Income-Share Agreements(ISAs) – Be Wary of Recommending These to Your Students – A Cautionary Tale

Some schools are now offering Income-Share Agreements (commonly called ISAs) as a new alternative to traditional student loans to help students fund their college educations. These are agreements where the student agrees to pay a portion of their post-grad salary towards paying back any amount of money given towards the students tuition and other college costs. Although ISA providers have advertised their products as an alternative to loans, the Consumer Financial Protection Bureau, or CFPB, a federal regulatory agency, has said that ISAs are indeed student loans. An income share agreement is a student loan in which you receive money to fund your education or training. In return, you promise to pay the ISA provider a fixed percentage of your income for a set amount of time after you finish school. You may repay more or less than the amount you received, depending on your agreement’s terms.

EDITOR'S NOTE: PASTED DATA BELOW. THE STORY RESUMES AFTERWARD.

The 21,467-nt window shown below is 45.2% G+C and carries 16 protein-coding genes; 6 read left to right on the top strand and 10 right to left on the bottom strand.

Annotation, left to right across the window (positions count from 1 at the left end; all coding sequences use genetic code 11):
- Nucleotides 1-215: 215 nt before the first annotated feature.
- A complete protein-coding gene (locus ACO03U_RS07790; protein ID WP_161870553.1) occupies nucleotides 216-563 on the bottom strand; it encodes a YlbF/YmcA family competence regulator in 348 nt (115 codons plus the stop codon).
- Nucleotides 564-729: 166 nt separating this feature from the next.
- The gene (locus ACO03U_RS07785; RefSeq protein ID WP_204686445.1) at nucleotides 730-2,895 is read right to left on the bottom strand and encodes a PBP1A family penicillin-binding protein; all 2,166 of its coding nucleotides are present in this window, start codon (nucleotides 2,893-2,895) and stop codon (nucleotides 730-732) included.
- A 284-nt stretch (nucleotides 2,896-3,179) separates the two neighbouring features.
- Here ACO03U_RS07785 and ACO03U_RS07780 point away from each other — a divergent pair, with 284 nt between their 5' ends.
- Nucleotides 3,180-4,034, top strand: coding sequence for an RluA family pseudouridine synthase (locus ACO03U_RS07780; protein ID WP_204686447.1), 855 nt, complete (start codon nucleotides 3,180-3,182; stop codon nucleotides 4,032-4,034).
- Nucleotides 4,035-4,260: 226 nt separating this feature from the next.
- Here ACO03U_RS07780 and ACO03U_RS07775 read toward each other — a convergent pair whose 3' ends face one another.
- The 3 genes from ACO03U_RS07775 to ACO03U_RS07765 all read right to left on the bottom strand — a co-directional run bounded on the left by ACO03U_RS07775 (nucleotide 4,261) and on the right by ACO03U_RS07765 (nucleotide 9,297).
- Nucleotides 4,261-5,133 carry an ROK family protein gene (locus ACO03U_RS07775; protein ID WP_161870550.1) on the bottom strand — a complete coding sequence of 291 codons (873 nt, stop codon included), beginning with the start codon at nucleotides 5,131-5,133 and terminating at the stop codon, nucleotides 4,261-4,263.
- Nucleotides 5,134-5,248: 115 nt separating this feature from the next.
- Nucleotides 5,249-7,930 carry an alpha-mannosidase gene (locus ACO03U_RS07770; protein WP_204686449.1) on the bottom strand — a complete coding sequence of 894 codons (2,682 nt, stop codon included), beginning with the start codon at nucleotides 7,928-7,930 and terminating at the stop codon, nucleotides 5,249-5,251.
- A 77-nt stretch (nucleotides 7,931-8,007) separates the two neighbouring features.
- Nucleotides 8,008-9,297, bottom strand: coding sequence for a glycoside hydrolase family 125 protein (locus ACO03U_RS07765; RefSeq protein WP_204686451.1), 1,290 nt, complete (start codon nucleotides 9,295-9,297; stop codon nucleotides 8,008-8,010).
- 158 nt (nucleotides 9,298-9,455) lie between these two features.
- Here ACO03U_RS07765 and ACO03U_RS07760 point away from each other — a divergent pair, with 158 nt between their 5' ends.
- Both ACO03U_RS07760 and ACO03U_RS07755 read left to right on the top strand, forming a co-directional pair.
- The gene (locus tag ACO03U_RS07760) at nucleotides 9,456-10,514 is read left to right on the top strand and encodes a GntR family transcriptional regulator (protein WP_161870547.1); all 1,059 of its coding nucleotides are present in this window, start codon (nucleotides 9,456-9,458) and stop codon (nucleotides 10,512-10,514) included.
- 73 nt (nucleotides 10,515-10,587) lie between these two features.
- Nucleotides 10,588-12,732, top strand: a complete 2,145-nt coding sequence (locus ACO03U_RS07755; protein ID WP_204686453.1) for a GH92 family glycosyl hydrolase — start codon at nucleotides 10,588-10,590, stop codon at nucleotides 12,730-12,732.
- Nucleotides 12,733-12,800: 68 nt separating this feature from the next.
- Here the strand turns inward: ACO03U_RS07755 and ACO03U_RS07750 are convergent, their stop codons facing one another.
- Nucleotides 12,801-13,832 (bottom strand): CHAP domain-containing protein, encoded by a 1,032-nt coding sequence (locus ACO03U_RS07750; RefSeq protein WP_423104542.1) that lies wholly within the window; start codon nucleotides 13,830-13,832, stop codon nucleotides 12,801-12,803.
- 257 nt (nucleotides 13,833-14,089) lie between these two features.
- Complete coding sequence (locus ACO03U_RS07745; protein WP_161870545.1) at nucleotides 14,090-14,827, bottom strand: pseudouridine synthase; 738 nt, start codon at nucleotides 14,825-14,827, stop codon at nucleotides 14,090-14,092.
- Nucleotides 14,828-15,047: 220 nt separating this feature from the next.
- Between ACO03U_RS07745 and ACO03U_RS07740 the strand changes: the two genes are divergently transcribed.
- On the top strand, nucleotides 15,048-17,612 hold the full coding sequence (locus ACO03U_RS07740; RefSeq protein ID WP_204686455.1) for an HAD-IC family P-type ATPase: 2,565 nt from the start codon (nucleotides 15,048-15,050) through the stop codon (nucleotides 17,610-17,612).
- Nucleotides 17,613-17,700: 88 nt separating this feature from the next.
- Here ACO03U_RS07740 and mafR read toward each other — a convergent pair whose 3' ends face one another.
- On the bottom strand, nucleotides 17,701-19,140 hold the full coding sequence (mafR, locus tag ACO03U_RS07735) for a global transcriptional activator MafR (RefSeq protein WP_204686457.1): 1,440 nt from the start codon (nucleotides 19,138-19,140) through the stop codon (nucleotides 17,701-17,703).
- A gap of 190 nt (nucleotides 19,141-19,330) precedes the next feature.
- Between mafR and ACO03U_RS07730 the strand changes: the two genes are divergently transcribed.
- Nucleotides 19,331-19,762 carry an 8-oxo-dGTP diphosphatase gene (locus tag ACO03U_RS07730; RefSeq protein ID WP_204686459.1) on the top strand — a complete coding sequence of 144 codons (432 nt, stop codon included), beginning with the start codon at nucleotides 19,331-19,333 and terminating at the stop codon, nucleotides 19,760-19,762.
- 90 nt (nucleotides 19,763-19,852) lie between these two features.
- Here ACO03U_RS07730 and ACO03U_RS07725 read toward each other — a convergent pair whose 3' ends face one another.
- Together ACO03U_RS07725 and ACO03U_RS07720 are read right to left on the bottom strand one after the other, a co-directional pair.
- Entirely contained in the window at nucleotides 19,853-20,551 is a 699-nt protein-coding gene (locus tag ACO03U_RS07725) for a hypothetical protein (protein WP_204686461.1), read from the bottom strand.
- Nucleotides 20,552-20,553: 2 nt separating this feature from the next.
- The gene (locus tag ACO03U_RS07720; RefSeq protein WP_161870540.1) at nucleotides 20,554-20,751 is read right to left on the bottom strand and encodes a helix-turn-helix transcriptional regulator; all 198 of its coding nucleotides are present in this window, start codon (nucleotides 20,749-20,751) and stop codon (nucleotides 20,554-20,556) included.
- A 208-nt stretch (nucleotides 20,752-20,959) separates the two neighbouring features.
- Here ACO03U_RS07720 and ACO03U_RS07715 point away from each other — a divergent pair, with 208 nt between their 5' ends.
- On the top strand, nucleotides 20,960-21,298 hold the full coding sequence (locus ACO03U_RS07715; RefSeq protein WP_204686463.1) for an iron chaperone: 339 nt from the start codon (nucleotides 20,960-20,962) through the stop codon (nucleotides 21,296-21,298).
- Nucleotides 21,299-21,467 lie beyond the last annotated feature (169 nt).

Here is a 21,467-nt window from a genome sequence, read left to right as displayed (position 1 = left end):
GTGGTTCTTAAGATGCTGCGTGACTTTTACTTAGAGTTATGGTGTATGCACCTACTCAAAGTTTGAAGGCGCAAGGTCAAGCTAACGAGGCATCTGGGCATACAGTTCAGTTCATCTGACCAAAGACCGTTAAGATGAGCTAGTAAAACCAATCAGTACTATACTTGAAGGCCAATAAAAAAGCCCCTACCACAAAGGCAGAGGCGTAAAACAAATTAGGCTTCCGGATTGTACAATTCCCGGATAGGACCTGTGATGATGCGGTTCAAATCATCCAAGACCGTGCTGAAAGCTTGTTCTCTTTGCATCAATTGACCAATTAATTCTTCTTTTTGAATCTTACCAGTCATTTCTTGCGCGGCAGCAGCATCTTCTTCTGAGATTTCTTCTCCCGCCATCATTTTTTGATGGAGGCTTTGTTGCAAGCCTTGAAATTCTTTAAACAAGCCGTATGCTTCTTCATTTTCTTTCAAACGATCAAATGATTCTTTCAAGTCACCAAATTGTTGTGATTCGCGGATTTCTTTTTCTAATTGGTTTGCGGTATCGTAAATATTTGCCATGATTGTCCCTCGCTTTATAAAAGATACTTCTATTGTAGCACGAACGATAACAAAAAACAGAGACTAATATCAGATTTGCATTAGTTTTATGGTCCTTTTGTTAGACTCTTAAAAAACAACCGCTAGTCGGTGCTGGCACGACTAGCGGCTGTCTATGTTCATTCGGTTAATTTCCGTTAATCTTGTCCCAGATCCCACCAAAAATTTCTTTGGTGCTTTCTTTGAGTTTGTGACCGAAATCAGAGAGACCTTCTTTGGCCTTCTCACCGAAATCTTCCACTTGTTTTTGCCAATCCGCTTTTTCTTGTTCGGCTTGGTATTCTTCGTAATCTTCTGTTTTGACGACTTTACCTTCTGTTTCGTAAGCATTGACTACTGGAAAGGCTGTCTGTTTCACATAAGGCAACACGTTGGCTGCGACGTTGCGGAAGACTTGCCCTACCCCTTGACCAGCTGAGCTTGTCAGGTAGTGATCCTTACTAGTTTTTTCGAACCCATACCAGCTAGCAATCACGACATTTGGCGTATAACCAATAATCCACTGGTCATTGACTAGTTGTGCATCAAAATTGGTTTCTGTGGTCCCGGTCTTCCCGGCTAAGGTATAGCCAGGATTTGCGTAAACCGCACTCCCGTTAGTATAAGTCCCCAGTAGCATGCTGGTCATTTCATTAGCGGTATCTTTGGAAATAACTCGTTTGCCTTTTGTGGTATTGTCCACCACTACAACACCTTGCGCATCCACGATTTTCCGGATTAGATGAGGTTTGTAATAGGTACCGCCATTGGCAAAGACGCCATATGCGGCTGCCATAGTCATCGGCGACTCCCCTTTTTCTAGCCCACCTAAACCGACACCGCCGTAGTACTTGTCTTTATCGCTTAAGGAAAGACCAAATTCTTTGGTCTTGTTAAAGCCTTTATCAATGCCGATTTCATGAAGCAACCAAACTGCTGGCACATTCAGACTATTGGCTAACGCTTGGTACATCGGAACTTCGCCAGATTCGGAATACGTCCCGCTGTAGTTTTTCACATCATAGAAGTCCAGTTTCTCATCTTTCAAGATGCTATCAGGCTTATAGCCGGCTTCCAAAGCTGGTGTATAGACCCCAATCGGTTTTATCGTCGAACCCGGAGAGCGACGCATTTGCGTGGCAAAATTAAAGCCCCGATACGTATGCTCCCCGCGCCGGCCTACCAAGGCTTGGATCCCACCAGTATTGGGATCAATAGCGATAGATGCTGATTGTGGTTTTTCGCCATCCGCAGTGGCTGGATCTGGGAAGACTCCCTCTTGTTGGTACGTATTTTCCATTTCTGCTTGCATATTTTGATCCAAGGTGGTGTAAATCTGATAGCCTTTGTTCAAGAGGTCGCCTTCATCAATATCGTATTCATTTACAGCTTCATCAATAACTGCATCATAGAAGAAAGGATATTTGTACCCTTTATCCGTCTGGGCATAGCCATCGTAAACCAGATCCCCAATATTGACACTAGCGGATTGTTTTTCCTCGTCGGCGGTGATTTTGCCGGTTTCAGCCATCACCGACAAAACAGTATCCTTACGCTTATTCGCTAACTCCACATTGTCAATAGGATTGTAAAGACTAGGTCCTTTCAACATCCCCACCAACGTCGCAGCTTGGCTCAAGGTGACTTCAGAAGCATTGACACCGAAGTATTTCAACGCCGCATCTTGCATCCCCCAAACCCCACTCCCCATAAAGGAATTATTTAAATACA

A recent Yahoo story shed light on some of the downside of taking an ISA to fund your students college education. When mom-of-three Patricia Feldman decided on helping fund her son’s engineering degree at Purdue University, she didn’t expect him to graduate owing nearly $100,000 to a loan servicer in addition to several federal student loans.

Purdue’s Back a Boiler program, launched in 2016, offers ISAs to students seeking alternatives to traditional federal and private student loans. Feldman’s son took out a $10,373 ISA for the 2018-19 academic year, and a $29,491 ISA for the 2019-2020 year, according to documentation seen by Yahoo Finance.

That $39,864 loan ballooned to $99,660.50 as of January 2022. You can read the full story here:

If your students are considering this type of funding you may want to send them this story and remind them of the old adage “nothing is for free” and “if it sounds too good to be true it probably is”.